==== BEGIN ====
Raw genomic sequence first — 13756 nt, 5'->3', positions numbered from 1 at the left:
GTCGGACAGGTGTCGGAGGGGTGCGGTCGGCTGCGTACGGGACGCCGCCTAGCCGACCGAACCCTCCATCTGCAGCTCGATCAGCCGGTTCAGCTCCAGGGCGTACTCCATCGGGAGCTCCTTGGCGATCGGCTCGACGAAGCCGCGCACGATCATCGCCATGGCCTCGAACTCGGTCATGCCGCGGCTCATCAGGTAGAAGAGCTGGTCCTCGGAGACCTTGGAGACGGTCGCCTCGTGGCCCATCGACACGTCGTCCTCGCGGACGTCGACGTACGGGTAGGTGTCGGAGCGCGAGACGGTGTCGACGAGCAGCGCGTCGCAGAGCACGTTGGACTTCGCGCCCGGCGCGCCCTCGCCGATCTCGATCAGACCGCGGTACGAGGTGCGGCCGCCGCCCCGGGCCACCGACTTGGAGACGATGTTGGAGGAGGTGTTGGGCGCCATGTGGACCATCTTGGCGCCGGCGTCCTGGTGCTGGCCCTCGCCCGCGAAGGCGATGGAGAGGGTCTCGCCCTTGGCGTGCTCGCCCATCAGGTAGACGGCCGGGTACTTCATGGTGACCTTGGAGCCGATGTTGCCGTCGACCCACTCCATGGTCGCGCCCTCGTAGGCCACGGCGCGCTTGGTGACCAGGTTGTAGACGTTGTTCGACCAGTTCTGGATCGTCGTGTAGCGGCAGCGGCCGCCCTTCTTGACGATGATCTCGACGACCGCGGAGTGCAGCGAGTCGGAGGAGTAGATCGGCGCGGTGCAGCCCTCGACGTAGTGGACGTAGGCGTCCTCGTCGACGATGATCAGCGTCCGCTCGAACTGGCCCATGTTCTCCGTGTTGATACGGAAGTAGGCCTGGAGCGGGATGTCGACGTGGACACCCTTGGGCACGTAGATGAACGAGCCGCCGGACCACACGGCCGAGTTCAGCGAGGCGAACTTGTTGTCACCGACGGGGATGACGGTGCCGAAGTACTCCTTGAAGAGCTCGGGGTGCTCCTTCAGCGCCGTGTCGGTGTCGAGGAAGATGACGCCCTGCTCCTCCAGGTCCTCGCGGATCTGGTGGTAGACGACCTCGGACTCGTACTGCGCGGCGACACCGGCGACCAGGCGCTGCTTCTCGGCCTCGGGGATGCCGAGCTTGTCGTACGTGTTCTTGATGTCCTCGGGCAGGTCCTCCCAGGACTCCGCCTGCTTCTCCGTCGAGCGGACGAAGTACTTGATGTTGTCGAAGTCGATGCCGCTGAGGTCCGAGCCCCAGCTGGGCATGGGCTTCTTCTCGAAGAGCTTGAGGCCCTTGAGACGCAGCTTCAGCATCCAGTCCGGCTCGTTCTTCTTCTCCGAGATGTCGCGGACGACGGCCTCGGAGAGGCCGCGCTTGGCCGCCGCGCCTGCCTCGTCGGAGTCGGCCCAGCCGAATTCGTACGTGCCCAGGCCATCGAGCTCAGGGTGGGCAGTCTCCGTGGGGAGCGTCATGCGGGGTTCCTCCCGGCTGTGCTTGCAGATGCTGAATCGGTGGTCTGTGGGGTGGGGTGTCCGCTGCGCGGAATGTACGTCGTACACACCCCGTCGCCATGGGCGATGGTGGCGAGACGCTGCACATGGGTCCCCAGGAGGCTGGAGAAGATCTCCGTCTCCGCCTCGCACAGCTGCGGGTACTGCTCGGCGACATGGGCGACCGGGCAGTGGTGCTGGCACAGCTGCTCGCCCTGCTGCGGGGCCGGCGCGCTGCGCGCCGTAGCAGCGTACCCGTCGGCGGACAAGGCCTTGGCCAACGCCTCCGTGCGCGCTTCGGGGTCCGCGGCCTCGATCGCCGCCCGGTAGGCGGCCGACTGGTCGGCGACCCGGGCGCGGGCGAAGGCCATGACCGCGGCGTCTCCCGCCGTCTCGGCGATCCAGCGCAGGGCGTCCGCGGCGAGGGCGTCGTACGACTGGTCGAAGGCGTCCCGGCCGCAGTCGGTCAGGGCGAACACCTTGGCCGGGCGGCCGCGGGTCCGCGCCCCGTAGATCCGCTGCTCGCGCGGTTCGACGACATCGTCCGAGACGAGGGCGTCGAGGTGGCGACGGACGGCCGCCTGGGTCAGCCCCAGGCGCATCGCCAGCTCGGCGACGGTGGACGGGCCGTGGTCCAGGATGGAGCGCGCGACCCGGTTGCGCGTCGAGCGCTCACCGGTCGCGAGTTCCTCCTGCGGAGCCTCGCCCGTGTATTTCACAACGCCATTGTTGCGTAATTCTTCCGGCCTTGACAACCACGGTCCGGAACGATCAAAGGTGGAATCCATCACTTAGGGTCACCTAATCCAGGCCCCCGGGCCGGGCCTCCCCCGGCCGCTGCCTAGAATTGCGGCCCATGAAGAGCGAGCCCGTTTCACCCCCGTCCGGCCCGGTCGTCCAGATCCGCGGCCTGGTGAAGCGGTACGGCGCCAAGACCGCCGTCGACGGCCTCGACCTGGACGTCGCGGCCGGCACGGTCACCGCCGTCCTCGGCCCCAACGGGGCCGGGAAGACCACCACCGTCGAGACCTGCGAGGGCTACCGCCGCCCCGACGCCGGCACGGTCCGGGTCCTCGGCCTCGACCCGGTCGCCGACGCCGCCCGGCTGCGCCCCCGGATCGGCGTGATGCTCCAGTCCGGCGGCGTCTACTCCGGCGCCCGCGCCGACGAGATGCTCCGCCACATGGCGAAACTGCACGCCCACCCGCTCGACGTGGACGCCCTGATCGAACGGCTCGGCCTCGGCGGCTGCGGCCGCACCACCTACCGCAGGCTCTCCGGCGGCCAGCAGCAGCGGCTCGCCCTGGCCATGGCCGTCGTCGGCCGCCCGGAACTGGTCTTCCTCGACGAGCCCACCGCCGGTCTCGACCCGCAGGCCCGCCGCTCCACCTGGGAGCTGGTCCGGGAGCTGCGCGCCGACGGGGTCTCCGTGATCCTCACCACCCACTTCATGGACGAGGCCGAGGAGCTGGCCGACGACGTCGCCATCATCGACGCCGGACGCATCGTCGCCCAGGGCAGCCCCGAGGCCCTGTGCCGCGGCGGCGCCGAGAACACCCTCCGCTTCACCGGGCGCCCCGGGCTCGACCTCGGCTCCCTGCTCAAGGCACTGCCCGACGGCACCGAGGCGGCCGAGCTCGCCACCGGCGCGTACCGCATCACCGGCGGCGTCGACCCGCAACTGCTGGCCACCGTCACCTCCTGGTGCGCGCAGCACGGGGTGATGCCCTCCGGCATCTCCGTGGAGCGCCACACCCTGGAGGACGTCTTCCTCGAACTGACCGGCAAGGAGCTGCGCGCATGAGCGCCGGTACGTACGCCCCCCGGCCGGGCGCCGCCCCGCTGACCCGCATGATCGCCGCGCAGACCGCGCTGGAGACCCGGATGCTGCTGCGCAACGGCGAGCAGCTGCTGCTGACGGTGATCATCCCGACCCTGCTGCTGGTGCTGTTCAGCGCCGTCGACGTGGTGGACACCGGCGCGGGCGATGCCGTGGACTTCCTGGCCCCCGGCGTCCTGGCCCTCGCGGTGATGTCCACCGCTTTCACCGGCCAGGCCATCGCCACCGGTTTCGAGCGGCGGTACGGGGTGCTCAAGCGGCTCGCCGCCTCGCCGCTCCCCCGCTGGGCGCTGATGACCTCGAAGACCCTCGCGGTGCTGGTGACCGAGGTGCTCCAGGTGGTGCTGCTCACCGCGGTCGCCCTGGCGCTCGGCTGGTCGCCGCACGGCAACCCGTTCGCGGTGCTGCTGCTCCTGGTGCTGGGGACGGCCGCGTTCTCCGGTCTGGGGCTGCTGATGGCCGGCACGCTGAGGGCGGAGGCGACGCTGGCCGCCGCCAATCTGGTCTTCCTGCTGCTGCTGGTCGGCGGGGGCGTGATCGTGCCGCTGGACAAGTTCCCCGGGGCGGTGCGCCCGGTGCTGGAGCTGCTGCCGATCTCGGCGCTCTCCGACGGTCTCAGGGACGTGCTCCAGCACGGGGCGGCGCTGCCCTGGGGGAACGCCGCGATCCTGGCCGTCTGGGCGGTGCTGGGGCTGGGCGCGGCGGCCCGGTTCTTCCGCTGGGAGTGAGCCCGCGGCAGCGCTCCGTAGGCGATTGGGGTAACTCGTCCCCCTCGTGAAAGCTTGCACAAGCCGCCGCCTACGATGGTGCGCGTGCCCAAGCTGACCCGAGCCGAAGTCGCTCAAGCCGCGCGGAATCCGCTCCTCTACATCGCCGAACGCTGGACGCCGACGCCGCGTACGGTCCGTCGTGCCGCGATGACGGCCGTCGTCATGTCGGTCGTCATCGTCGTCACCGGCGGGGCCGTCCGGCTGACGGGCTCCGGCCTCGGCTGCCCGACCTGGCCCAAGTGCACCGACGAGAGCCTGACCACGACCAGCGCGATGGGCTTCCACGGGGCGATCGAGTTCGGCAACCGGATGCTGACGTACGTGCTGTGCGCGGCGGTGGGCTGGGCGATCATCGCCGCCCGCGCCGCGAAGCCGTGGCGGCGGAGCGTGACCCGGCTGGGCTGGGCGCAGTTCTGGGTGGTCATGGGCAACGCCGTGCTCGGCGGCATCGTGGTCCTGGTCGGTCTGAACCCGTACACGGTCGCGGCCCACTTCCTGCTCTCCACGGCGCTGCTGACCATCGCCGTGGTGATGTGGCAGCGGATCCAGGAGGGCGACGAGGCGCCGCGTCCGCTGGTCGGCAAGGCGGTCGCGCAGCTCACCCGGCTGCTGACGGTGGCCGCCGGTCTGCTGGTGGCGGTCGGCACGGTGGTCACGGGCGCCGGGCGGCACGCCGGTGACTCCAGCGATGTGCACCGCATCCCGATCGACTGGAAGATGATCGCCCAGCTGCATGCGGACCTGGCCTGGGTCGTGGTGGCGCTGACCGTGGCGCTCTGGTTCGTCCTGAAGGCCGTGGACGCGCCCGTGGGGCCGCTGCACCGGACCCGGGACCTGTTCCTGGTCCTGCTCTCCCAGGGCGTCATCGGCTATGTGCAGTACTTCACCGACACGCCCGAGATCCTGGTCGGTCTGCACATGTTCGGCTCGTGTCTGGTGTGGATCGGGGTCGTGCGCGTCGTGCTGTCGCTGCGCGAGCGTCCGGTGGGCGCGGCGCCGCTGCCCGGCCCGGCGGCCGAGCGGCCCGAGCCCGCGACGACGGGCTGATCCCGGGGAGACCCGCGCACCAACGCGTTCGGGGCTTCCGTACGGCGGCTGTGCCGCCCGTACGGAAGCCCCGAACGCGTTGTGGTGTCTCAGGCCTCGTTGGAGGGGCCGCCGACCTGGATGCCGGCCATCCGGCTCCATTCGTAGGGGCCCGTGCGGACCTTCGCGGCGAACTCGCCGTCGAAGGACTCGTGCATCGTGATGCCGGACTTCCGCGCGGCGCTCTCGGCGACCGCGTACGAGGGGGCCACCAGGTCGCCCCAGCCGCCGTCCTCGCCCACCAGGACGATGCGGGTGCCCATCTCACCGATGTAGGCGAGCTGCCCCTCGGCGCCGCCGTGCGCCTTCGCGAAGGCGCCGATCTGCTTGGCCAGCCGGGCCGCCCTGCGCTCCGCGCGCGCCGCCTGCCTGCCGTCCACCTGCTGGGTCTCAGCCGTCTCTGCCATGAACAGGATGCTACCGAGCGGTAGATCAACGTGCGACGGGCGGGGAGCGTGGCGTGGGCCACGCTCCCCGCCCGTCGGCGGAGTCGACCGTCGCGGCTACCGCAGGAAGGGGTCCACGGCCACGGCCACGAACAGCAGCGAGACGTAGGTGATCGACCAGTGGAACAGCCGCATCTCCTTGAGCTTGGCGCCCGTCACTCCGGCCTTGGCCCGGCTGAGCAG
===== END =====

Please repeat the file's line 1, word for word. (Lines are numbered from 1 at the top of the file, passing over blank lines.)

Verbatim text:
Raw genomic sequence first — 13756 nt, 5'->3', positions numbered from 1 at the left: